INTELLECTUAL PROPERTY LAW IN THE PHARMACEUTICAL INDUSTRY: AN INDIAN PERSPECTIVE

In terms of profitability and impact on our country's GDP, the Indian pharmaceutical sector has grown dramatically over the last decade. The pharmaceutical and biotechnology industry in India is predicted to be worth USD 41 billion in 2021, rising to USD 65 billion by 2024 and reaching USD 120-130 billion before 2030. Given the pharmaceutical industry's brighter tomorrow, the government of India is working hard to promote it by creating and implementing rules that are in line with international standards. Because of the market's development and economic growth by industry participants, intellectual property rights preservation has become critical for businesses.



This article discusses the extent and range of pharmaceutical patent and trademark protection within Indian law.

Registration of a trademark considerably preserves pharmaceuticals from multiple pharmaceutical businesses and aids in retaining a drug's brand image in the market. When compared to any other segment in India, the pharmaceutical business accounts for a large proportion of trademark applications.



Pharmaceutical trademark protection is more difficult than other types of trademark protection. Section 9(a) of the Trademark Act of 1999 prohibits the acquisition of trademarks that are generic or lack distinctiveness, i.e., are incapable of distinguishing one supplier's service or product from those of another, and are of such a type as to mislead or confuse the public.However, when a trademark has developed a positive connotation or a unique character as a result of its extensive use and knowledge when it comes

In the particular instance of pharmaceutical trademark rights, the new brand or drug title is usually derived based just on the diagnosis conducted by the drug, the salt contents of the therapeutic agent, or any other relevant clinical term, and thus lacks an intrinsic unique personality. However, "distinctiveness" is a requirement for a mark to meet the criteria as a trademark.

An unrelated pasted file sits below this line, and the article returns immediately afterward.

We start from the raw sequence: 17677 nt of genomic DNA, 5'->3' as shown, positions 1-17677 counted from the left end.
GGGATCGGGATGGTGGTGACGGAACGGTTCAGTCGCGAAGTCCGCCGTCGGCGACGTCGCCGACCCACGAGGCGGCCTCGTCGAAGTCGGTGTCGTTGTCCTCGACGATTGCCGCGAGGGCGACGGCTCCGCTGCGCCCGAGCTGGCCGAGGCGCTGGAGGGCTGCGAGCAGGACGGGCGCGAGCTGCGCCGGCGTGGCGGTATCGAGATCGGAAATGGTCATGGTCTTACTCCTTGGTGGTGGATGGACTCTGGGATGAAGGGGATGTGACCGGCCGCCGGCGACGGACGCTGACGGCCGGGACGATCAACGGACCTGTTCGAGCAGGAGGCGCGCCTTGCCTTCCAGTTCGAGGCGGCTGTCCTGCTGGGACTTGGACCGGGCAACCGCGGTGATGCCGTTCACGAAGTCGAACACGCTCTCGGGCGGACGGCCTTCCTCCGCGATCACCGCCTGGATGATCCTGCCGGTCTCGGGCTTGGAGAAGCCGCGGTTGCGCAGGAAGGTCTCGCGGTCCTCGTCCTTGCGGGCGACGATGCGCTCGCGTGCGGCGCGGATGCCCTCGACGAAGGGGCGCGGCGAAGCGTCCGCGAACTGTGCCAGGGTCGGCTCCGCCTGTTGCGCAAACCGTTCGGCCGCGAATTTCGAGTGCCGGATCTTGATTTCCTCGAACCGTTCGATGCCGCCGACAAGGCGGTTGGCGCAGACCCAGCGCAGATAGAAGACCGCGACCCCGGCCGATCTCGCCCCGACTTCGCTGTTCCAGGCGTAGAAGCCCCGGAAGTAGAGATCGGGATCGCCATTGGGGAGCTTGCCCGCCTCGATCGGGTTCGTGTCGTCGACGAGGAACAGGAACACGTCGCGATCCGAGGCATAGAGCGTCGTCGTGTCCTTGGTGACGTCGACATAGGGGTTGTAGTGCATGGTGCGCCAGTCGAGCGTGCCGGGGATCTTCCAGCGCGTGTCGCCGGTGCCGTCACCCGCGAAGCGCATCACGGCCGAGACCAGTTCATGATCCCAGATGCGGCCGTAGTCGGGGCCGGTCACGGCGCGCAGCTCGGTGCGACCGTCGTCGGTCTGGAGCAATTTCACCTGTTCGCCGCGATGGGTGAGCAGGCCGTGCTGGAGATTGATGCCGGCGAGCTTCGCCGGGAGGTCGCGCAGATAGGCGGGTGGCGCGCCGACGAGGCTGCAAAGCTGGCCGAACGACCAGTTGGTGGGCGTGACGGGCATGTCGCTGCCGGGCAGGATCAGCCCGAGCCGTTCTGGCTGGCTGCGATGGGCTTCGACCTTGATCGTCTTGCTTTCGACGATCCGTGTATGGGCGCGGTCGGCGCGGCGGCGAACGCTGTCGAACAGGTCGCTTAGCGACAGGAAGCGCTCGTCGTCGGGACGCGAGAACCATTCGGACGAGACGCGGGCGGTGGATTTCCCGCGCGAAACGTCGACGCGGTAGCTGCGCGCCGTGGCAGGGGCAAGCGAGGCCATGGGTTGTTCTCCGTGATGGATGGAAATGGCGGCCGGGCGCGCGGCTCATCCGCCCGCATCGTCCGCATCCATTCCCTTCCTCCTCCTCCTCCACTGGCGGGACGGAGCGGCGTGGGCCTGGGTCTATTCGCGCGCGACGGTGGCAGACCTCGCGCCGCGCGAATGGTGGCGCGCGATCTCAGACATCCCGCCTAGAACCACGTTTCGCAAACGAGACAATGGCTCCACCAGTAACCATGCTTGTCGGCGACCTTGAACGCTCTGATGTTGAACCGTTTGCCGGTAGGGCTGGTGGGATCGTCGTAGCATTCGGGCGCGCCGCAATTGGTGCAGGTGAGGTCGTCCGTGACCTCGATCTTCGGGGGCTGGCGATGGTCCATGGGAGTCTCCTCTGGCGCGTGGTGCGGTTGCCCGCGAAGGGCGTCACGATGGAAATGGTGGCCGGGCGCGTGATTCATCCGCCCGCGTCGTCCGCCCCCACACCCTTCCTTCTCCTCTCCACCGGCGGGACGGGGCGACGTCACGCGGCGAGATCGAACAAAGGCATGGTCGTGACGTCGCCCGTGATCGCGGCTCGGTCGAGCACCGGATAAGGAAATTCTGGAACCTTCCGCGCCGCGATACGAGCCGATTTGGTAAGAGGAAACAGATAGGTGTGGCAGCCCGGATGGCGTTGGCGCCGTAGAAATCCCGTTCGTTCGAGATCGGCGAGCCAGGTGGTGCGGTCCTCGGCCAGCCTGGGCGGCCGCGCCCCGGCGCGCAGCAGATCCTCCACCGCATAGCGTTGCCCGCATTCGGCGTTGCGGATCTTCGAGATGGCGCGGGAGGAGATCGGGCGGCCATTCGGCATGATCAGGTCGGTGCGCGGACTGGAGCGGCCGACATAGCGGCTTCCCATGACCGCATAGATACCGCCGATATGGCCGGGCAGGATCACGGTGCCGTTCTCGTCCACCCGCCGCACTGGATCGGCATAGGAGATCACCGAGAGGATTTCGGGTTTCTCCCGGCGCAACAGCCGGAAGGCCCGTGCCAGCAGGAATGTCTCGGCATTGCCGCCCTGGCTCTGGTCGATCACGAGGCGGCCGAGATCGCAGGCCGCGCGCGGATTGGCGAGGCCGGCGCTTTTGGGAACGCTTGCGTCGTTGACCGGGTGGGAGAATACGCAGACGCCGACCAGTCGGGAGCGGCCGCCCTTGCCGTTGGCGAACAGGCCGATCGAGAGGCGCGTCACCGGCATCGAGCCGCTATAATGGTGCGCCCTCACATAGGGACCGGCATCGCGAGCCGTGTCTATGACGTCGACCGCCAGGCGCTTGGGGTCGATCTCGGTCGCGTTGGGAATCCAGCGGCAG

Furthermore, according to Section 11 of the Trade Marks Act of 1999, a trademark should not be confusingly similar to a prior property. When purchasing generic drugs or drugs, customers will be able to easily distinguish between pharmaceutical goods or medications, aspects of brand name or drug title, and trade dress in order to avoid or reduce mistakes. As a result, the procedure of protecting a brand name or medical name becomes difficult, and proof of the figurative meaning or obtained distinct style is the criterion used to determine distinctiveness.



Another notable thing in this reference is Section 13 of the Trade Marks Act, 1999, which states that a "trademark must not be any name of chemical elements, compounds, or International Non-proprietary Names (INNs) declared by the World Health Organization and notified by the Registrar of Trademarks in 2012, or that is deceptively similar to the INNs." Because the mentioned INNs are conventional names for pharmaceutically active compounds, neither pharmaceutical corporation may claim monopolistic power over them, and they can thus be used by anybody.



As a result, in order to evade trademark resistance or objections to the preservation of the major brand or medicine name, the trademark ought to be free of:

  1. Generic words or terminology: For pharmaceutical goods, common daily names like "pharma" or "anti" must be omitted. These marks are unlikely to be protected because they merely show the product component and not the origin of the product, thus misleading customers.

  2. Descriptive words or terms: words or phrases that explicitly describe or transmit messages about the attributes or performance of pharmaceutical drugs, such as REMOVEPAIN for a pain reliever.

  3. Indicative words or phrases: words or terminology that indicate characteristics or traits of pharmaceutical services and goods without really articulating them, such as "GRROW" for a children's natural remedy.